Goblin Valley State Park
Goblin Valley State Park
Randall Chapman | June 10th 2018 | Travel
Out in the middle of the Utah desert at the foot of the San Rafael Swell lies an ancient sea bed from 140 to 170 million years ago, during the Jurassic era. There was a shallow sea bed that formed in the middle of North America and Goblin Valley is the result of layers of sediment building up during tidal currents. Over the last several million years the layers of sediment were buried and compressed to turn them into sandstone, siltstone and layers of shale. With uplift and erosion these layers have been once again exposed at the surface and have created some really cool features, typically called hoodoos but here they are called Goblins.
There are petroglyphs and pictographs in the Goblin Valley that offer evidence that the area was visited by many Native American tribes including the Freemont, Paiutes, and Ute. Cowboys searching for lost herds also stumbled upon the valley through the 1800’s but in the late 1920s Arthur Chaffin and two others found the area while searching for a better route between Green River and Caineville UT. In 1949 Chaffin returned and took pictures and shared them. Soon the area became popular with tourist coming from all over. In 1954 it was purposed that goblin valley be preserved to protect it from vandalism and later the state of Utah acquired the property and established the Goblin Valley State Reserve. In 1964 it was officially designated a state park.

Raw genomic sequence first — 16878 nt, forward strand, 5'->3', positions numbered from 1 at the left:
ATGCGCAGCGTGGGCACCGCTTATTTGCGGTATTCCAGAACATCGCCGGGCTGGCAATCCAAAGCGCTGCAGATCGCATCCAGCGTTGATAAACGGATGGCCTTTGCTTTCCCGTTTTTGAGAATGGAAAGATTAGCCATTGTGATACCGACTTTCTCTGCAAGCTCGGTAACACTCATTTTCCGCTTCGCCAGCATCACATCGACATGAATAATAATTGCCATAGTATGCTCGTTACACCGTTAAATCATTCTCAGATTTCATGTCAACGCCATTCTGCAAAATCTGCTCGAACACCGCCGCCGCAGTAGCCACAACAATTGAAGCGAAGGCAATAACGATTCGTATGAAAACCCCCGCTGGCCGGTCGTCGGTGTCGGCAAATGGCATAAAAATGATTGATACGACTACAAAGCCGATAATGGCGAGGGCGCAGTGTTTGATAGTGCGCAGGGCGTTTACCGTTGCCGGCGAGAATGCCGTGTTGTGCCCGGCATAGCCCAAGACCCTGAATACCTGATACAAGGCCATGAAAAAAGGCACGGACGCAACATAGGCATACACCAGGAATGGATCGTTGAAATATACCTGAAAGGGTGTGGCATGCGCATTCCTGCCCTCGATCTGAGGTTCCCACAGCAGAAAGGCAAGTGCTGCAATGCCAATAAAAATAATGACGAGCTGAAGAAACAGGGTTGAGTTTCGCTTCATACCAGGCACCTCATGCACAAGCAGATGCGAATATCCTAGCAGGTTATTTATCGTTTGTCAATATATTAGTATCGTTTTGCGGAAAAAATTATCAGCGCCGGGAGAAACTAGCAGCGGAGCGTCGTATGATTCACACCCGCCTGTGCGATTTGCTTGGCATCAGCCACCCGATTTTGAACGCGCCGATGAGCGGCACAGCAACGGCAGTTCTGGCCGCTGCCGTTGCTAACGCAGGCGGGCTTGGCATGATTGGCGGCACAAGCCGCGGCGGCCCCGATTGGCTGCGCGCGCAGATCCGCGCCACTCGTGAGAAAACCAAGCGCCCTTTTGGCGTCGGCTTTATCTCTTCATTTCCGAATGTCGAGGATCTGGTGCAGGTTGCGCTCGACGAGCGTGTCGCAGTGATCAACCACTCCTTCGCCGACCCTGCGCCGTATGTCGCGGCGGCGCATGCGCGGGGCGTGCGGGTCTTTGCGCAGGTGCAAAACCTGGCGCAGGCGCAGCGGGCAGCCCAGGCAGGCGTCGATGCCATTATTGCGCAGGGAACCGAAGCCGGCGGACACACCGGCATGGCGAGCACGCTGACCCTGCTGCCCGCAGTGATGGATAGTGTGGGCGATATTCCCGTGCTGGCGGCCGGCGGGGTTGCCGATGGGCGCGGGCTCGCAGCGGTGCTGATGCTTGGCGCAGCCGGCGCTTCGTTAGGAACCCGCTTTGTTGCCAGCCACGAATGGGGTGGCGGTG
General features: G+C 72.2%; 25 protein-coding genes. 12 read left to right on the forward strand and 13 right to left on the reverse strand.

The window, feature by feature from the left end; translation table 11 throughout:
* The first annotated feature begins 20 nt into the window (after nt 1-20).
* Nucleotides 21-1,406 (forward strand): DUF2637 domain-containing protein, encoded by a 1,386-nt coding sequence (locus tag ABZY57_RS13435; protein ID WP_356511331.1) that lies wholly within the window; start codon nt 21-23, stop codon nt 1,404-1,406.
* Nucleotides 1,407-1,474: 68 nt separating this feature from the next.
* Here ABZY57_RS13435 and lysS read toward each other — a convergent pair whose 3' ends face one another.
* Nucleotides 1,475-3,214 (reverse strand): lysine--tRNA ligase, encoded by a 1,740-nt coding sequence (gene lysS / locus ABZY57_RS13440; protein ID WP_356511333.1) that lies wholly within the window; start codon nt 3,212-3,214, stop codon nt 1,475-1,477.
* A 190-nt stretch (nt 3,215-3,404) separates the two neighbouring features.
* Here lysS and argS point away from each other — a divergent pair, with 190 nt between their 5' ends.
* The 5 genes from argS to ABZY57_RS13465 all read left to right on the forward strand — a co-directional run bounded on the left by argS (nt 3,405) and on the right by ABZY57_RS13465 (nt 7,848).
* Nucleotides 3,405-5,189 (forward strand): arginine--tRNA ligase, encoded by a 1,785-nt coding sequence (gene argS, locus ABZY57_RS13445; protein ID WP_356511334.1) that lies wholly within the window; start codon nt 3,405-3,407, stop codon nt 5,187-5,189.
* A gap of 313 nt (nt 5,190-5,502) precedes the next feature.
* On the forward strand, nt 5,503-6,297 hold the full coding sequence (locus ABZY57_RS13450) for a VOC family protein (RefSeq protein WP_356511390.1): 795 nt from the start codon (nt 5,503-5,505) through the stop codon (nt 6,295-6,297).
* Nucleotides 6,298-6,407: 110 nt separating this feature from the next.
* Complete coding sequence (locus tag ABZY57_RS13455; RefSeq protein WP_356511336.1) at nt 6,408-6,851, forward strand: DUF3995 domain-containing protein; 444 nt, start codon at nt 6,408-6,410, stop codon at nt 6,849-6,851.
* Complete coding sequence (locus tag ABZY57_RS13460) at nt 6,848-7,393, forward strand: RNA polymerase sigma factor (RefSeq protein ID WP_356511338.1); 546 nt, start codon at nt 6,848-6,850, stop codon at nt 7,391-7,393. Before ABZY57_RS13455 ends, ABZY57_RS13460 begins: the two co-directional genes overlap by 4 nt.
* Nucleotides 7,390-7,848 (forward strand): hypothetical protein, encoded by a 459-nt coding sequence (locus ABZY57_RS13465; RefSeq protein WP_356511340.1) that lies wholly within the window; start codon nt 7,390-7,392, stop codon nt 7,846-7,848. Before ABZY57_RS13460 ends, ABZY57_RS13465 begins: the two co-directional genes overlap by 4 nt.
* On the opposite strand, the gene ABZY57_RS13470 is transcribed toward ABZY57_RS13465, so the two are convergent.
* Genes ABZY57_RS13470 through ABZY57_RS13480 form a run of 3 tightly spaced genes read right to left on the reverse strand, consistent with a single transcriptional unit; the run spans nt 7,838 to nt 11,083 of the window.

I arrived in Goblin Valley on a Friday morning along my drive through the heart of Utah on my trip back to Co from CA. I got to the valley pretty early and was fortunate enough that as Aukie and I entered the 1st valley only one other person, a photographer, had entered before us. As we entered she headed on a clockwise rotation so we headed in a counter clockwise direction. Not carrying a map with me Aukie and I just roamed through the goblins. This place has such a unique landscape and I imagined that if I had visited here as I kid I could have spent days roaming; letting my imagination run wild with stories of visiting other planets or maybe middle earth. Hollywood has even used this as a scene in the movie Galaxy Quest. In the movie they travel to another planet and fight a rock monster, the money the park made from the production of the movie helped pay for the paved roads throughout the park.
There are other places with really cool hoodoos, Bryce Canyon National Park, but the rock here is different. Admittedly my experience was enhanced by being able to roam the landscape alone for most of my time here. Something that probably wouldn’t happen on a weekend. Aukie was also welcome here as long as he was on leash. It started raining a little bit while I was there which made for bad lighting for pictures but also made for a pretty cool experience. We roamed through the first two valleys for a few hours before getting back on the road. This place is high on my list of places to explore more, I can’t wait to visit again.